It is, moreover, a poorly, or at least a very loosely, constructed play, with two separate plots clumsily grafted together--that of the Teazles
or Slanderers and that of the Surface brothers.
His comic flair is matchless when he literally snarls at Lady Teazle
"my angel" and "my life," or balks when his spouse tells him, "I ought to have my own way in everything." But he also probes deeply the psyche of a man who suffers insecurities about his age and feels, beneath prideful bluster; an aching love fur the woman who patronizes him.
This brevity is to be found in several other entrance comments, some others of which simply indicate "A Hall in Sir Peter Teazles
House" (beginning of 1.2) or "a Parlour in Charles's House" (beginning of 3.2) While these scenes contribute to the play's comic overtones by highlighting the main themes, it is the situation-based "discovery" scenes--whose effectiveness hinges upon a more heightened interplay of actions and reactions--that reveal the contrasting characters of Joseph and Charles Surface.
Richard Standing as Joseph Surface, with Sally Carman as Lady Teazle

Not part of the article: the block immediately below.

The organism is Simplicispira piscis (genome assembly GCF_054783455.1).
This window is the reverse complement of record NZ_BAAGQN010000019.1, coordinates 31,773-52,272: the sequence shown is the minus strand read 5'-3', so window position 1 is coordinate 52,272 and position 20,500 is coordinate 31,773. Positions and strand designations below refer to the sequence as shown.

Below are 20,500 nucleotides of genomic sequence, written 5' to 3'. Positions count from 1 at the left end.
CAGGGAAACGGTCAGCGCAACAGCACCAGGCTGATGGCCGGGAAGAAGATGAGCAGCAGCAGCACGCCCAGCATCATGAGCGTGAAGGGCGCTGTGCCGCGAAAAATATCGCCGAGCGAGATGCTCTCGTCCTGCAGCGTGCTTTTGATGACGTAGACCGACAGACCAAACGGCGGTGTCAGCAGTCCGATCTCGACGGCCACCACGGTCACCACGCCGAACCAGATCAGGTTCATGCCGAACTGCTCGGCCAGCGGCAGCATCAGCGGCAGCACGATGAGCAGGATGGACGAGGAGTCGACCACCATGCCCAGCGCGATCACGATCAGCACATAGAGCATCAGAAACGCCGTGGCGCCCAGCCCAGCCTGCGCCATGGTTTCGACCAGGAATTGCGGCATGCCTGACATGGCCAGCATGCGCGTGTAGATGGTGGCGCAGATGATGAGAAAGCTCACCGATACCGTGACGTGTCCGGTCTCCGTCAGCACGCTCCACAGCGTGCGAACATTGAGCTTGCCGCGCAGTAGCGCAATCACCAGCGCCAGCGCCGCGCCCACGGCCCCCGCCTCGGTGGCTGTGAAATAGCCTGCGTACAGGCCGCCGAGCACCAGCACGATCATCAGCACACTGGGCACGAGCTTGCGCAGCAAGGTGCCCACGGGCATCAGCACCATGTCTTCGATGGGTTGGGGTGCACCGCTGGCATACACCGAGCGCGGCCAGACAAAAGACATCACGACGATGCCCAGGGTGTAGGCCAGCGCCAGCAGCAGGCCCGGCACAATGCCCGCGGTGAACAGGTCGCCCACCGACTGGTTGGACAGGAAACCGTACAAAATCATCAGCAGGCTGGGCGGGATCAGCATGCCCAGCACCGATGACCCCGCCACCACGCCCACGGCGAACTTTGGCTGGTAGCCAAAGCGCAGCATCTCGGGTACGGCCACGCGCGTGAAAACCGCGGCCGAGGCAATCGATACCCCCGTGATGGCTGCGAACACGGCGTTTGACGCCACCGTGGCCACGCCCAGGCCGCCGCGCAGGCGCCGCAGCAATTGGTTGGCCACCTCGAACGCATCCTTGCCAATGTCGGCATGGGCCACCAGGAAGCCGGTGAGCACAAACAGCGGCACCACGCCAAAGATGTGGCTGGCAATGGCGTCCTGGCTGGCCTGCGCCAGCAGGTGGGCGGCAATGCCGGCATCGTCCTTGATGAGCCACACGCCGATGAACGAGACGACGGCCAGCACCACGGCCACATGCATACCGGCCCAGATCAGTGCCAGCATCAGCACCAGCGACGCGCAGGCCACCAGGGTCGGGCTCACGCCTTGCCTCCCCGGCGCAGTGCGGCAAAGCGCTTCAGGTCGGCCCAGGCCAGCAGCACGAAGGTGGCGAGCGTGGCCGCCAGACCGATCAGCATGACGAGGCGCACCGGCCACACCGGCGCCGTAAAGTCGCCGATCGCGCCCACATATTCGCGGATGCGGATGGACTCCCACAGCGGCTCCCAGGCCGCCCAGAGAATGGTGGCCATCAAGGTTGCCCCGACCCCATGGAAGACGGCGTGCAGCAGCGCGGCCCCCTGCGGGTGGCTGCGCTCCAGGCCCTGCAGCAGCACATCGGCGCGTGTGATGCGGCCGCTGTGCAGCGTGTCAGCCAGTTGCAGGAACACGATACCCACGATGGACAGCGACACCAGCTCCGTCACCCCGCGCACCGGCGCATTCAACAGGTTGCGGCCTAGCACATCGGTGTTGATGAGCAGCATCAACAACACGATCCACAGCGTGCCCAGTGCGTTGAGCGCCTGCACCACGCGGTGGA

, in School for Scandal
I hope I am on hand one day when Ms Pearman gets the chance to test her splendid acting talents as Lady Teazle
or one of Chekhov's marvellous women.
vvb f Zeal (1818, Partisan - Zaida, by Sir Peter Teazle
The firm of Edmund Taylor (Teazle
) Ltd made a vital contribution to the textile trade by cutting and sorting teazles
according to size for use by Huddersfield mills, Scottish cloth finishers and for export to markets in Australia, New Zealand, Canada and India.
Sir Peter Teazle
(Kenneth Cranham) in a disappointing performance as harsh as it was unfriendly, seemed frequently to be on the point of losing his lines.
It also means that the late Montjeu joins an elite list of stallions - namely Sir Peter Teazle
(born 1784), Waxy (1790), Cyllene (1895) and Blandford (1919) - t o have sired four Derby winners.
This thistle-like flowerhead - called by the experts locally the "teazle
" - is still used today to give fine cloth a wonderful velvety surface.
First performed in Drury Lane in 1777, the play concerns the marriage of the wealthy Sir Peter Teazle
to a young daughter of a country squire and Lady Sneerwell's attempts to undermine the validity of the marriage by trying to persuade Teazle
that his newly-wed is having an affair.
Should he do so, he will become his sire's fourth winner of the race and thus see him equal the record held jointly by Sir Peter Teazle
(1784-1811), Waxy (1790-1817), Cyllene (1895-1925), and Blandford (1919-1935).